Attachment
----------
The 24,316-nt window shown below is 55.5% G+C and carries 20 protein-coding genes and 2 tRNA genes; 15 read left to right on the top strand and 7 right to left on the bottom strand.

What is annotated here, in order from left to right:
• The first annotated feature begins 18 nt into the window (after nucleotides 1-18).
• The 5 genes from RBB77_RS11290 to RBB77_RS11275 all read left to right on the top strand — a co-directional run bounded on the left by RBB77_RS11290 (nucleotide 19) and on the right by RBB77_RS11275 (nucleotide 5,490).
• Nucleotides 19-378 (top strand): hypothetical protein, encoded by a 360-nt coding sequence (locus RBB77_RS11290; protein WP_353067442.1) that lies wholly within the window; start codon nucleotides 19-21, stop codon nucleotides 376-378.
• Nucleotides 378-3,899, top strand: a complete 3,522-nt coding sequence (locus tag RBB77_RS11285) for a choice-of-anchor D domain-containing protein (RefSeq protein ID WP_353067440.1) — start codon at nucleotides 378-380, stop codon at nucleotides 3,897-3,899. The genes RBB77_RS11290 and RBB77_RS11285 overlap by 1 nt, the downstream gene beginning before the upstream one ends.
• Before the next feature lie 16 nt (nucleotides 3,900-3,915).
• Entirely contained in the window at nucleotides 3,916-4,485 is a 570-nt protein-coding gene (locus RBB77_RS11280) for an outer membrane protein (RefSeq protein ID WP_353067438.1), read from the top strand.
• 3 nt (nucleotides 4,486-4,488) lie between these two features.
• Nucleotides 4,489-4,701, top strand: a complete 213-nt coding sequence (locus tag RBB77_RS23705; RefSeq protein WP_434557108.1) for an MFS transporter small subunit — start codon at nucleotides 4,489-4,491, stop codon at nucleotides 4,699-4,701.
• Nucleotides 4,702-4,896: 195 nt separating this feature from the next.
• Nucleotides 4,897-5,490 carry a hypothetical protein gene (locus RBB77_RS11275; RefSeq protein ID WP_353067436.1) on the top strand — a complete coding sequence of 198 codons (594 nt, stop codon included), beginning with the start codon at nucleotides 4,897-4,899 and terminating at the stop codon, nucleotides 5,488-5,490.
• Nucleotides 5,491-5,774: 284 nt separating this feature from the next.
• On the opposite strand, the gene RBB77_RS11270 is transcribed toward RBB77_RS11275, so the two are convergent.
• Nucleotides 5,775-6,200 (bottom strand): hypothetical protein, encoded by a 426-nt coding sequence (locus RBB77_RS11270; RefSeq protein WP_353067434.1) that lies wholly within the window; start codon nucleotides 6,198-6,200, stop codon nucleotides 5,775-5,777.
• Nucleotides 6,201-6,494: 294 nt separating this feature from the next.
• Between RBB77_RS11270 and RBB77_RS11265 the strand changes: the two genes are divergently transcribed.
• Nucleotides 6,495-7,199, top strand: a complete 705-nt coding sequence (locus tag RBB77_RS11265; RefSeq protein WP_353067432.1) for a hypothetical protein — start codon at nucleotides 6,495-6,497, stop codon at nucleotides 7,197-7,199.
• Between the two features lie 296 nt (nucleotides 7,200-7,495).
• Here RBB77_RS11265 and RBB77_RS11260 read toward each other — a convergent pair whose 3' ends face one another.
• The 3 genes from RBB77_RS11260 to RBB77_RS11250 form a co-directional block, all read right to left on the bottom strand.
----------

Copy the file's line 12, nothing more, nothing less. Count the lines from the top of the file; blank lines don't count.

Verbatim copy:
• Nucleotides 4,897-5,490 carry a hypothetical protein gene (locus RBB77_RS11275; RefSeq protein ID WP_353067436.1) on the top strand — a complete coding sequence of 198 codons (594 nt, stop codon included), beginning with the start codon at nucleotides 4,897-4,899 and terminating at the stop codon, nucleotides 5,488-5,490.